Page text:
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Culture Human Sexuality

Men Want to Cure Themselves of Toxic Masculinity

Written by Joe Scudder

Toxic masculinity seems to be identical to mere masculinity, and requires men to go through deprogramming to be cured.

Here’s a video about dealing with toxic masculinity in children:

Amazingly, there are adult men who voluntarily submit to programs designed to strip them of toxic masculinity. It isn’t clear how much masculinity is left when the program succeeds.

Why would a man submit to such propaganda? I do acknowledge that many men and women could use a lesson in manners. But this trend is weird.

The Cut reports, “The Men Taking Classes to Unlearn Toxic Masculinity.”

For some time, Stephen Hicks had felt like something was off. “My relationship ended, then a lot of things started collapsing in front of me,” Hicks says. He began attending therapy, which made him realize that he needed to make a bigger change: “I wasn’t doing really terrible things, but I also wasn’t being the most ideal Stephen I could be,” he says. “The bar is really lowered for cisgender guys.”

So earlier this year, Hicks signed up for the pilot Rethink Masculinity class, a partnership between the Washington, D.C., Rape Crisis Center, Collective Action for Safe Spaces, and ReThink, an organization that works to prevent sexual assault.

The program bills itself as a class where men “learn how social constructs of masculinity harm them and the people around them, and work to construct healthier masculinities.” Or, as Hicks puts it, “It was eight weeks of guys discussing how they can address their actions with better self-awareness and less toxicity.”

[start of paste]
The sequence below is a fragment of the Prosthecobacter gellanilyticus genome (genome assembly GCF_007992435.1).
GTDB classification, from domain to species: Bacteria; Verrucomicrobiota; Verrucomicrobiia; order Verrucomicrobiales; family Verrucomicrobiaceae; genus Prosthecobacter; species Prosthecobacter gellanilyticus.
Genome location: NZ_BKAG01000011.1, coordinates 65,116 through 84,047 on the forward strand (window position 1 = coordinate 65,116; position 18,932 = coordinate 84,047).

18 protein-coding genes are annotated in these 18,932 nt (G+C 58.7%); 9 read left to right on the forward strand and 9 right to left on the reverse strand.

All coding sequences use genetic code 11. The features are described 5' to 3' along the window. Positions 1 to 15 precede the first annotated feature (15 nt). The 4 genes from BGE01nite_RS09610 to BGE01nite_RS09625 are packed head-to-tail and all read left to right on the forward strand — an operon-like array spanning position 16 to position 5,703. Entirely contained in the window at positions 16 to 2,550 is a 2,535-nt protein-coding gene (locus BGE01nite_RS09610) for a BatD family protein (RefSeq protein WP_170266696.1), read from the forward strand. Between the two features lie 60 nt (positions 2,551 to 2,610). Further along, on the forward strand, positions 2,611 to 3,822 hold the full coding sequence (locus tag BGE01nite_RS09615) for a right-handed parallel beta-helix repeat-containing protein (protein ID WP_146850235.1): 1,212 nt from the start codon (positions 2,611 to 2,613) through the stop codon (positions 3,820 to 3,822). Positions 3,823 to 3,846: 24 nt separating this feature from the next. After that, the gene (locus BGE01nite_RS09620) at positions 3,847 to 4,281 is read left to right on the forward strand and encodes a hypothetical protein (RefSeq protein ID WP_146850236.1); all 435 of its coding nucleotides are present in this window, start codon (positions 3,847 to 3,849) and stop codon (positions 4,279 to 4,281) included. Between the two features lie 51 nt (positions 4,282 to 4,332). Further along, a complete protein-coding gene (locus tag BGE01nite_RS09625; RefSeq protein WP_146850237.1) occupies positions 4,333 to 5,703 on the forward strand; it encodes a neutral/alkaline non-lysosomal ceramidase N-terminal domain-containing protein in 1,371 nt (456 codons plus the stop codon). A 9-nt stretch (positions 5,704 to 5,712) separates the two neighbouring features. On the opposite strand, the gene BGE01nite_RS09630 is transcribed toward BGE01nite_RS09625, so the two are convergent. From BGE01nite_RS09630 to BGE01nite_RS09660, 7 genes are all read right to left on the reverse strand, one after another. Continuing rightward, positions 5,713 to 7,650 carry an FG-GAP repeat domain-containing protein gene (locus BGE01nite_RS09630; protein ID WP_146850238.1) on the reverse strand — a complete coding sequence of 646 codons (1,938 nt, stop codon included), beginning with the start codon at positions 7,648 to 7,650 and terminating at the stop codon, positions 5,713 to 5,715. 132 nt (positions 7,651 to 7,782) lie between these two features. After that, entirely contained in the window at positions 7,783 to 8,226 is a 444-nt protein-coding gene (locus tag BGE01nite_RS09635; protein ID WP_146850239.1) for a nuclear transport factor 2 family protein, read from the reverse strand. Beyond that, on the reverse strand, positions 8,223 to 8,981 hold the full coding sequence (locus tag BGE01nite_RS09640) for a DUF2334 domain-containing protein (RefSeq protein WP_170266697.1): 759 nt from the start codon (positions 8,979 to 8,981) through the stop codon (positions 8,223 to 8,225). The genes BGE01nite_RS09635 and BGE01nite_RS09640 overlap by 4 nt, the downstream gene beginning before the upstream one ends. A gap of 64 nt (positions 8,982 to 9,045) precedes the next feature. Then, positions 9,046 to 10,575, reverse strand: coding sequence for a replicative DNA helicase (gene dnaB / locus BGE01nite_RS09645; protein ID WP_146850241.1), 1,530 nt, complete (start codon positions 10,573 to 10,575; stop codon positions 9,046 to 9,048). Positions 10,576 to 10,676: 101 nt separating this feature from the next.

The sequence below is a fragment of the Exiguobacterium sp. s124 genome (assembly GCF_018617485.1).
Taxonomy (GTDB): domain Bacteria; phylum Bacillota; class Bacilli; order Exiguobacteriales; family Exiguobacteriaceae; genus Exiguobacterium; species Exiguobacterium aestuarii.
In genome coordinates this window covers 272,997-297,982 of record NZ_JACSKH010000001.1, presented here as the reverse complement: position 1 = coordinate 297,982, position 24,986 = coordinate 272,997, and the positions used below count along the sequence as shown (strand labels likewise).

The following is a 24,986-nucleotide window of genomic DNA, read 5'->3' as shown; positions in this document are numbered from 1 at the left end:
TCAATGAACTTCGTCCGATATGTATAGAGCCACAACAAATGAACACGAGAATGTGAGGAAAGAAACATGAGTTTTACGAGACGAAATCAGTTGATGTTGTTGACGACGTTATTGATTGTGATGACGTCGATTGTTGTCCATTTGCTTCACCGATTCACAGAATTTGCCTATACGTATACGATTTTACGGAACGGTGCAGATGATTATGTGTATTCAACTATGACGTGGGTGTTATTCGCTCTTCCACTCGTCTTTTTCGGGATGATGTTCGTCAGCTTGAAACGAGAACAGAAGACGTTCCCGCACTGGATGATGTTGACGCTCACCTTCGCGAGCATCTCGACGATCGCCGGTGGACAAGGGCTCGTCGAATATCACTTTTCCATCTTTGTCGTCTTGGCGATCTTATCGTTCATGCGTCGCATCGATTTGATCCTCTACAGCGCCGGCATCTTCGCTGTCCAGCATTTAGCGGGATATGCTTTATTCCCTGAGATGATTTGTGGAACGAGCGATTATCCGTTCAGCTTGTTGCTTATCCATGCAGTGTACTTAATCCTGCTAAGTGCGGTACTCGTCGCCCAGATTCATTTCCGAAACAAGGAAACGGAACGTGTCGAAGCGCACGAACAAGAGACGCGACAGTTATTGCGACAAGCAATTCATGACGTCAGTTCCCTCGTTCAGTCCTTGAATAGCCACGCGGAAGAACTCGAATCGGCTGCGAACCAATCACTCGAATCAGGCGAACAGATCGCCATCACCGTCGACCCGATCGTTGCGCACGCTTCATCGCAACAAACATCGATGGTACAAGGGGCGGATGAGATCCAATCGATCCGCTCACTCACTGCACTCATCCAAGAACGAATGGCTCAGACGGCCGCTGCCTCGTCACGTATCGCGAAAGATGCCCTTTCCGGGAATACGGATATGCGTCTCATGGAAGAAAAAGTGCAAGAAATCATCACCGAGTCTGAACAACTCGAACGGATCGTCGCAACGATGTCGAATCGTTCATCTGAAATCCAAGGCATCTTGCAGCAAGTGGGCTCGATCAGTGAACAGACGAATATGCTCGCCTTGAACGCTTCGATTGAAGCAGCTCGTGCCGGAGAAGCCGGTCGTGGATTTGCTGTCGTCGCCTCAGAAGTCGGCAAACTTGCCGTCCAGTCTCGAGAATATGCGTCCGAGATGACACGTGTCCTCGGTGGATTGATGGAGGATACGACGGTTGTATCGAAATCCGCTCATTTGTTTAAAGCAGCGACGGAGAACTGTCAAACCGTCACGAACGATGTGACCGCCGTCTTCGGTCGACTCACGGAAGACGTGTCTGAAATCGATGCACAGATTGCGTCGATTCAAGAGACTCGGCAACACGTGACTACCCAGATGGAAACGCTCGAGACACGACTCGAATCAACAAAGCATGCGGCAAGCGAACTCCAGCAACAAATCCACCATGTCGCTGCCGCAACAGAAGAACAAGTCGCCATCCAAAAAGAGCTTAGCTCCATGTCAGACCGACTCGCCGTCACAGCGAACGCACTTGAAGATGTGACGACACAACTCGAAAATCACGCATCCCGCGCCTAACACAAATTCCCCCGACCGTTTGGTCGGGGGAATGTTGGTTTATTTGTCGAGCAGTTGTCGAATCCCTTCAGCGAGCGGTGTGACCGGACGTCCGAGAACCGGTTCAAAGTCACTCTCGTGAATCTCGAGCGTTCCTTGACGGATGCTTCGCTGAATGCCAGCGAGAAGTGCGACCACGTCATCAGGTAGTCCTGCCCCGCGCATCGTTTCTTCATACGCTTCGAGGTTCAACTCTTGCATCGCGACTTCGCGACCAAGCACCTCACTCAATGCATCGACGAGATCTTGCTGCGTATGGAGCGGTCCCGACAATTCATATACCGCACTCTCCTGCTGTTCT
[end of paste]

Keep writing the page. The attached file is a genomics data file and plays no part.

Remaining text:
“We spoke of emotional labor, consent, violence, communication, empathy, and vulnerability,” he adds, noting that the last subject, in particular, was a struggle for him: “[I was] trained and conditioned to be tough growing up.”

The Rethink program is the latest in a growing number of courses targeted toward people who identify as men, including the Men’s Project at the University of Wisconsin, Masculinity 101 at Brown, and the Duke Men’s Project at Duke. The goal, proponents say, is to help men examine their own biases and behaviors in order to cut down on misogyny and gender-based violence.

Read the entire story.

The views expressed in this opinion article are solely those of their author and are not necessarily either shared or endorsed by EagleRising.com


About the author

Joe Scudder

Joe Scudder is the "nom de plume" (or "nom de guerre") of a fifty-ish-year-old writer and stroke survivor. He lives in St Louis with his wife and still-at-home children. He has been a freelance writer and occasional political activist since the early nineties. He describes his politics as Tolkienesque.

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